Location: Delta Obesity Prevention Research2010 Annual Report
1a. Objectives (from AD-416)
The mission of the Delta Obesity Prevention Research Unit is to conduct nutrition research to prevent obesity in at-risk, rural populations in the Lower Mississippi Delta (LMD) of Arkansas, Louisiana, and Mississippi. The Agricultural Research Service (ARS), Delta OPRU is conducting a multi-component obesity prevention research project targeting at-risk rural populations. Components include: conducting a nutrition research project in rural Phillips County, Arkansas and the Lower Mississippi Delta that measures youth and adult caregivers' ability to adhere to the eating patterns as set forth in the Dietary Guidelines (DG) for Americans. Additionally, to conduct a multi-year research project to develop and assess the efficacy of an incremental adaptation and adoption of four DG, whose health impact was tested in the Dietary Approaches to Stop Hypertension (DASH) and PREMIER: Lifestyles Intervention for Blood Pressure Control clinical trials, in promoting healthier eating and healthier weight in the LMD. These studies will provide a greater understanding of the rural minority populations sustaining healthy dietary patterns and lifestyles long term.
1b. Approach (from AD-416)
Our studies will focus on measuring the impact of adapting dietary menus to meet the Dietary Guidelines (DG) recommendations, analyzing 24-hour dietary recalls and/or Food Frequency Questionnaires (FFQ) of African American rural youth and adult caregivers, and assessing the impact of increased physical activity in our research participants.
3. Progress Report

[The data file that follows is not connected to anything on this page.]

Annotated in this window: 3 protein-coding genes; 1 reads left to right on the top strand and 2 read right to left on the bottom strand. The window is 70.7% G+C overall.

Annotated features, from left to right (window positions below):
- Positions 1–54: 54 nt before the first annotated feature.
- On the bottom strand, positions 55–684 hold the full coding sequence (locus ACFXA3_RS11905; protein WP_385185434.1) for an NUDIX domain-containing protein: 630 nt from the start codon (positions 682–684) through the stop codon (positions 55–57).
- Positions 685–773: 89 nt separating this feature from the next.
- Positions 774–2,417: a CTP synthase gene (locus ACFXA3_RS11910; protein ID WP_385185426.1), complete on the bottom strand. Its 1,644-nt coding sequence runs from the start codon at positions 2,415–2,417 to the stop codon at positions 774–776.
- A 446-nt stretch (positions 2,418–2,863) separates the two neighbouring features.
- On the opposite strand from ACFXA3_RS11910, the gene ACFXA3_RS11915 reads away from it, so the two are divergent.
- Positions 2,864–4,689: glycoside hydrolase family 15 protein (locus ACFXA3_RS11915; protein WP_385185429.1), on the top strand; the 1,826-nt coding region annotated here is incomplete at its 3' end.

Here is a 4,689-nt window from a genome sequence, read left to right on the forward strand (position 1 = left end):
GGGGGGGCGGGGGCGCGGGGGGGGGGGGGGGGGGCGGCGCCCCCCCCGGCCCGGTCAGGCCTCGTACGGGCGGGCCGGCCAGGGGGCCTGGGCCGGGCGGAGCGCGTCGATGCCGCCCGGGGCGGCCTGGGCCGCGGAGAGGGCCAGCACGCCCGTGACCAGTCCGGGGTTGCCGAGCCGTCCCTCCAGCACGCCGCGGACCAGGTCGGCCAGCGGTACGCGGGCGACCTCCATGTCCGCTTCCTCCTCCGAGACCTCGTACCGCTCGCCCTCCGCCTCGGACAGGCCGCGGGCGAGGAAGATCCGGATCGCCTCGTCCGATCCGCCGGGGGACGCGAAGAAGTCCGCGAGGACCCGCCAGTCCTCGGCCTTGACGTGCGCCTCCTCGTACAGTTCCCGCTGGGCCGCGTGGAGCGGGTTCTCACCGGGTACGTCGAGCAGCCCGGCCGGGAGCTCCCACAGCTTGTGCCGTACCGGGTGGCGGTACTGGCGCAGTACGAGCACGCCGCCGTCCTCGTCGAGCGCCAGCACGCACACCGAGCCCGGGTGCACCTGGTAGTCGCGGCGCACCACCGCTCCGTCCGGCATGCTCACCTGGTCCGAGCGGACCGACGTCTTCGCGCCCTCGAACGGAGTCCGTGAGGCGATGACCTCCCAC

OBESITY PREVENTION RESEARCH PROGRAM Dietary recalls (24-hour dietary recalls) have been collected in Phillips County, AR, since 2007. These are summer day camp collections of African-American children in the towns of Marvell and Elaine, Arkansas. These recalls were collected at baseline (prior to the start of the camp) and at the completion of the camp in 2007. Subsequent years (2008 and since) a third data collection approximately one month following the end of camp collection was instituted. This occurred when the FDA's National Center for Toxicological Research (NCTR) participated in the project, collecting blood samples for vitamin analysis on the children and adult guardians. In addition to providing dietary datasets reflecting dietary intakes during the summer day camp dietary recall collection, Pennington Biomedical Research Center researchers calculated Pyramid servings and HEI 2005 dietary data and provided these to the Little Rock Delta Obesity Prevention Research Unit both as analytical datasets and as Word and PowerPoint presentations. An additional task added to the dietary data collection was the participation in the project entitled "Dietary Guidelines – Small Steps" project. For this project, a main focus was to develop and implement appropriate menus focusing on fruits, vegetables, whole grains, and dairy that would be acceptable to the residents of Phillips County and other Lower Delta counties in Arkansas. Pennington Biomedical Research Center researchers were tasked with menu development due to previous experiences in these rural areas in terms of data collection and also as a result of their role in developing the actual diets for the DASH feeding trial conducted at Pennington Biomedical Research Center, Johns Hopkins, Duke, and the Brigham & Women's in Boston and NIH. The responsibility of Pennington Biomedical Research Center is to develop menus in a general manner that focus on the four food groups identified. The development of the menus have encompassed: developing a base menu covering 21 days; focus the first menus developed on fruit; focus the second set of menus developed on vegetables; focus the third set of menus on fruits and vegetables; focus the fourth set of menus on whole grains; and focus the fifth set of menus on milk. Acceptability of the menus will be determined by presenting the developed menus to the community and awaiting feedback. The ADODR monitors activities for the project by routine teleconferences and site visits.